- Self-improvement gurus are notorious for backing up their claims with anecdotal evidence.
If you want to avoid being fooled by charlatans who make false promises and sell pipe dreams, look for real evidence that what they say is true.
Confirmation Bias Perpetuates Our Preference for Bullshit
We pay attention to information that confirms our ideas about the world. It makes us feel good about ourselves. It makes us feel like we are right. And anything that contradicts that, we completely ignore. — John Petrocelli, The Unmistakable Creative
If you only pay attention to information that confirms your existing beliefs, it leads to a myopic view of the world:
- If you watch CNN or the Daily Show, it’s easy to believe that all Trump supporters are racists, rednecks, and “deplorable.”
- If you watch Fox News, it’s easy to convince yourself that immigrants are stealing jobs and all leftists are destroying the country.
After the 2016 election, a Journalist from CBS traveled to the city with the most pro-Trump supporters in America. One of the families she profiled owned a ranch that had been in the family for decades. If Hillary won the election, they would have lost their livelihood.
If electing Trump meant the difference between keeping a roof over our heads or losing everything we have, every one of us would have voted for him.
Confirmation bias polarizes and divides citizens. The key to avoiding it is to look for evidence that disproves our beliefs.
Three Questions That Help You Determine When Something is Bullshit
When I was growing up in Texas, my parents took me and my sister on a tour to NASA. When the tour guide told the group that the atomic clock only goes wrong once every hundred years, my sister raised her hand and asked him, “How do you know that?”
When the tour guide replied, “Someone told me,” my sister said, “Do you believe everything people tell you ?”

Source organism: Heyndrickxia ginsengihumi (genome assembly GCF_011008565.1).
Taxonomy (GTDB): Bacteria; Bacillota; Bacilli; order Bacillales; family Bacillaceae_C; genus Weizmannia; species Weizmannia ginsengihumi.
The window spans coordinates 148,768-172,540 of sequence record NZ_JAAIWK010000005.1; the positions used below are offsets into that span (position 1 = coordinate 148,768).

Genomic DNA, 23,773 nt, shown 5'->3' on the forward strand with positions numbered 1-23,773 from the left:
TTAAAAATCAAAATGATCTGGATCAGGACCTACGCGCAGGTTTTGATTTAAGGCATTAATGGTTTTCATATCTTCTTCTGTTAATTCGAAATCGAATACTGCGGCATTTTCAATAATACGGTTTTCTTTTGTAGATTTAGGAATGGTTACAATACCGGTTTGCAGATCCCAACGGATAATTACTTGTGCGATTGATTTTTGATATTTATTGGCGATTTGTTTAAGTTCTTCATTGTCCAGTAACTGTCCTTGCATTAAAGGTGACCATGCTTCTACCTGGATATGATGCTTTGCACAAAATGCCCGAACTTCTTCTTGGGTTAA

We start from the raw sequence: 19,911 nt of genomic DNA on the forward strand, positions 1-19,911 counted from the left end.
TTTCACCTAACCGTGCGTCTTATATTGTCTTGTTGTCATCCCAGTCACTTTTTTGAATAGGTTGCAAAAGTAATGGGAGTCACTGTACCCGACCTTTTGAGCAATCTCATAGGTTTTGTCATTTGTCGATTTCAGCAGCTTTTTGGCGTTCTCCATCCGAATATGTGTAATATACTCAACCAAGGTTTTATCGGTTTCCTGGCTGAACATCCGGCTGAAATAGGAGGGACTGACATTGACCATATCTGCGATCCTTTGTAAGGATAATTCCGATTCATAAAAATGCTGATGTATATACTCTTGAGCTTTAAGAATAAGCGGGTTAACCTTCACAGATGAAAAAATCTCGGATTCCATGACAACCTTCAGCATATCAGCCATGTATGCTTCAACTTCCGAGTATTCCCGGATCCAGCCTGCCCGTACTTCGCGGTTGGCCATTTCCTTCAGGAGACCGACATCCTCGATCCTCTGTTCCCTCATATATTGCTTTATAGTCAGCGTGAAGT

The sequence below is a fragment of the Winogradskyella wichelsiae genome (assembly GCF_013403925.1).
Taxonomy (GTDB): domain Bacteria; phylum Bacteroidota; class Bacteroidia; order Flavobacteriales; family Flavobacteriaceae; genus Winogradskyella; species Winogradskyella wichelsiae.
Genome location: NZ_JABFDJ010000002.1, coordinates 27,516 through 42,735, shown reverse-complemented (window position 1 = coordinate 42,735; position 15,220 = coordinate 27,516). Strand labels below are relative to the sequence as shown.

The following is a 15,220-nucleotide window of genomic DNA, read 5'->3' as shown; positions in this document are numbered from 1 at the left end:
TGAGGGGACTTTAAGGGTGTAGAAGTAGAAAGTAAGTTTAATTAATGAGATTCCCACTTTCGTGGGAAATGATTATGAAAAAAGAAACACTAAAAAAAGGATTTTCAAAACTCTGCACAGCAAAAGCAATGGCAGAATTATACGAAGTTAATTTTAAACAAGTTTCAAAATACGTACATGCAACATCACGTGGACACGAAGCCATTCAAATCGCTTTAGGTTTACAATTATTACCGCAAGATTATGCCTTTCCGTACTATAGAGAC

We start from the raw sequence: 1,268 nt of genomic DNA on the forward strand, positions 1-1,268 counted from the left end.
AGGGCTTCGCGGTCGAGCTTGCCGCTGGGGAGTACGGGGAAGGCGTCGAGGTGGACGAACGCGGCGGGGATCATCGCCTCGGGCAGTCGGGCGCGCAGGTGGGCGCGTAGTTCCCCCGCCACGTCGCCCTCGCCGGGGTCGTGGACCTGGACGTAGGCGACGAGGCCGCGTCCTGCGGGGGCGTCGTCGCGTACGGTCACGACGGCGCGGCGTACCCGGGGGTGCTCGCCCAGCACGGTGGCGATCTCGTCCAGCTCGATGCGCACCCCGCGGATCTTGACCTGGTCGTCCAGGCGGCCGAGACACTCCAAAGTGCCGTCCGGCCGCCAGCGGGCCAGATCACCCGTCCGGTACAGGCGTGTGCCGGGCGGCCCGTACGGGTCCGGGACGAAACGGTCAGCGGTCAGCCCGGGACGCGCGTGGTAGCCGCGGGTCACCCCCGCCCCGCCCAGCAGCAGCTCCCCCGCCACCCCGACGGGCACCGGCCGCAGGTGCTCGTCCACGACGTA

John Petrocelli says there are three questions we can use to determine whether something is bullshit or not.
1. What Exactly are You Trying to Say?
Bullshit artists will immediately start to clean it up. They’ll say, “This is what I am talking about. And, and make the claim as clear as possible because we know that clarity is an important antidote to bullshit” say, John Petrocelli
If you think someone is smarter or has higher status, it’s easy to resist asking them to clarify what they are saying. But if you want to become less susceptible to bullshit, then ask people to clarify their claims.
2. How Do You Know That?
“This is a much better question than asking why. When you ask the why question, all you’ll usually get are lofty, value-laden, abstract reasons and explanations. But you will not get anyone to talk about evidence. If you ask how you know, you will get them to talk about evidence.” — John Petrocelli, The Unmistakable Creative
Rather than treating what people say as gospel, we should have the courage to question what they are regardless of their authority or expertise.
3: Have you Considered This?
“Skepticism in the context of uncovering bullshit means bringing a healthy amount of polite doubt when it comes to evaluating evidence for or against an assertion,” says John Petrocelli.
If someone gets defensive when you question their claims, there’s a good chance that what they are telling you is bullshit.
A Vast Marketplace of Bullshit